In any case, the entire first side of the album, to me, is nearly flawless in construction and execution. And the more I listen to the album - and the older I get in the process - the more I am struck by how true it all rings; in other words, I am well past the "Nevermind is so overrated" phase of conscience, usually brought on by too much exposure to Pearl Jam and Stone Temple Pilots (not to mention Puddle Of Mudd!), simply because I do believe, arrogantly and haughtily, that I can recognize genuine suffering when I see it, and because the man had the talent to put all that suffering into the simplest, most visceral musical form and get away with it. The difference between these songs and Nirvana's greatest competitor on the grunge scene, Alice In Chains, was that Alice In Chains (despite having a frontman who, in many ways, was very similar to Kurt) were a more complex musical outfit, with firmer roots in heavy metal: Dirt, probably the second best thing grunge has ever come up with after Nevermind, is just as terrifying, but it has a certain "artsy" layer to it - on Nevermind, there's virtually nothing between you and this guy who's already condemned himself to death and feels no need to run circles around that decision. In technical terms, Alice In Chains were more "metal-grunge", Nirvana were more "punk-grunge", and there should be a time for both in your life - just don't take either as a role model.
For the prosecution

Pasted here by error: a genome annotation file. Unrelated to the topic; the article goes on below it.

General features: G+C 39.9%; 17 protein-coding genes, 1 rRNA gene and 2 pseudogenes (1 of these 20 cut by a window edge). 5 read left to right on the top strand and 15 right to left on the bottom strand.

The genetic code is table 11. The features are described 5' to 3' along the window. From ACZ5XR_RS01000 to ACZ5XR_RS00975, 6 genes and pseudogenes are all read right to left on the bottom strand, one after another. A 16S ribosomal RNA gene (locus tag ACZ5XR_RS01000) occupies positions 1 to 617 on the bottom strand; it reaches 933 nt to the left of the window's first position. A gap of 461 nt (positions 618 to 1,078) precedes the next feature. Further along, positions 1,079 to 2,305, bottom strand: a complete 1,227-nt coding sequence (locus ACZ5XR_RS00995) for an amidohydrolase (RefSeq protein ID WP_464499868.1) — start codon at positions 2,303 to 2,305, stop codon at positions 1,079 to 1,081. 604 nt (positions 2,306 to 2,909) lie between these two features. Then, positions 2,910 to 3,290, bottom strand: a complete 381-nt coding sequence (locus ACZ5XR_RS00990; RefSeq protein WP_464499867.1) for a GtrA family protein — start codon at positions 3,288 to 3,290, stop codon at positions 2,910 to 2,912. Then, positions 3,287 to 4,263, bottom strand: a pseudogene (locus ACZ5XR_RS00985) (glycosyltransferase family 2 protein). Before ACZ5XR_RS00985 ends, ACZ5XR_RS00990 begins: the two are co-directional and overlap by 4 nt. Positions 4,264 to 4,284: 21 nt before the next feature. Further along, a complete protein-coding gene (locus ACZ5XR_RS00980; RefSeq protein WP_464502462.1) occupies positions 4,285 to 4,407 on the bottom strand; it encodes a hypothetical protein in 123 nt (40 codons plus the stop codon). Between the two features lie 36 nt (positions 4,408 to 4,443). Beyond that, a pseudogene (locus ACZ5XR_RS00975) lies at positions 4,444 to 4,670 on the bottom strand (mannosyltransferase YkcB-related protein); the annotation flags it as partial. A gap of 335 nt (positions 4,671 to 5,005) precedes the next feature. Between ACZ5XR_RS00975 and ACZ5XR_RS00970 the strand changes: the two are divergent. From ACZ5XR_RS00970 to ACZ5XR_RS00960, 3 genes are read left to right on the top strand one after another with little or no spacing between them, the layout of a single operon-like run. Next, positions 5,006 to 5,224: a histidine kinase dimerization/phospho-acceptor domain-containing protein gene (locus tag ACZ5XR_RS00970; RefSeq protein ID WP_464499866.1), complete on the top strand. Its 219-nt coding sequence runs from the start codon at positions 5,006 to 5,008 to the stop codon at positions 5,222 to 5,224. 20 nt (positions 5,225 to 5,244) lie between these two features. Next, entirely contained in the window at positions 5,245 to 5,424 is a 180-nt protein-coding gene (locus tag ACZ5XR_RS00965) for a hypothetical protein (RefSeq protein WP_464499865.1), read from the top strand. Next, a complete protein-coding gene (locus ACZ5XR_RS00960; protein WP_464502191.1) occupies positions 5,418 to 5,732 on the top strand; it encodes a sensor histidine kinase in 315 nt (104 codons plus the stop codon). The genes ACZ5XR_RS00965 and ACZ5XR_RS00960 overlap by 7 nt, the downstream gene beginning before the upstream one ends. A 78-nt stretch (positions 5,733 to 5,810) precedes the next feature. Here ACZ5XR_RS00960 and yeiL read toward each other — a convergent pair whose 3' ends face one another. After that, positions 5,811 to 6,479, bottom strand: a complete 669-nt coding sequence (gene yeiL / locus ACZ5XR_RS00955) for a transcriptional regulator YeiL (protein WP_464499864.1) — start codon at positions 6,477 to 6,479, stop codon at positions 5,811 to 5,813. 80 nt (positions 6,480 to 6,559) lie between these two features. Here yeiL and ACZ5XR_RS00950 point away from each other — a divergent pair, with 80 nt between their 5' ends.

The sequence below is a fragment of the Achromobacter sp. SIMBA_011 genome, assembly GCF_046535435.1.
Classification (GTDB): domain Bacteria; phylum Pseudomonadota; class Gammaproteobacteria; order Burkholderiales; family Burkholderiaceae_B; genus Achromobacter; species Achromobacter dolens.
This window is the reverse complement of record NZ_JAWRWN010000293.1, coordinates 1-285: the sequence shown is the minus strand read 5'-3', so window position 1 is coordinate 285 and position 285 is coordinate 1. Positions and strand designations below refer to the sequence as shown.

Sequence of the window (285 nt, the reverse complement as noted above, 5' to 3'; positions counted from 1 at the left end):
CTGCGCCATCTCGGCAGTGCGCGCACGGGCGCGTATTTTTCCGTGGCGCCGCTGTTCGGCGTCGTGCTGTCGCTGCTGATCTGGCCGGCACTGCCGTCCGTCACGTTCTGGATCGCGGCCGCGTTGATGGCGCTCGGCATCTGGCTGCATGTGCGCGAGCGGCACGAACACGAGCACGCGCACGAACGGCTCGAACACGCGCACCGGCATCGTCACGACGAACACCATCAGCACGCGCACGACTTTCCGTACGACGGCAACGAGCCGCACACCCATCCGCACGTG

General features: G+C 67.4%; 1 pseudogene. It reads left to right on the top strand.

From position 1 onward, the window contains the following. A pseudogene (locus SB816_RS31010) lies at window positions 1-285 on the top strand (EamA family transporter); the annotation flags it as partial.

As you might have noticed, I have not said a single thing about the second part of the album, and for a damn good reason: for years, despite patiently listening to Nevermind at regular intervals, I would wake up on the morning of the next day and remember nothing about the last six songs. Nothing. As perfectly as I remembered every single melody from the first six tunes, the other six were always a blur. (And the first six an oasis... oh, never mind).Even now, I'm looking back on the track listing and going, " ʻTerritorial Pissingsʼ? What was that all about?". Then I put them on replay, and the songs are OK, but they never have the comparable effect of the first six. I do suppose that this is largely because they sound like second-rate copies - after all, there's only so much you can do with that formula, and eventually you reach a stage where you can no longer guarantee the high quality of your riffs or vocal hooks (ʻDrain Youʼ). On ʻLounge Actʼ, the chorus reminds me of Sting, as if Cobain was doing a mockery of a Police cover - not really a good style for him. ʻStay Awayʼ basically sounds like ʻBreed Vol. 2ʼ, and on any other album, it would have been a highlight, but here it's simply dwarfed by its much superior companion on Side A. ʻOn A Plainʼ is nice and catchy, but... plain: should I feel guilty for not being wowed over by the repetitive pop chorus of "I'm on a plain, I can't complain", the biggest virtue of which, so it seems, is in finding an original way to rhyme the word "plain"? Only ʻSomething In The Wayʼ, a morose ballad that finishes Side B on the same note as ʻPollyʼ, corrects the situation by giving the record a calm, subdued, and still shivery finale, with a lead cello melody by guest musician Kirk Canning that produces a soothing effect on your rattled nerves.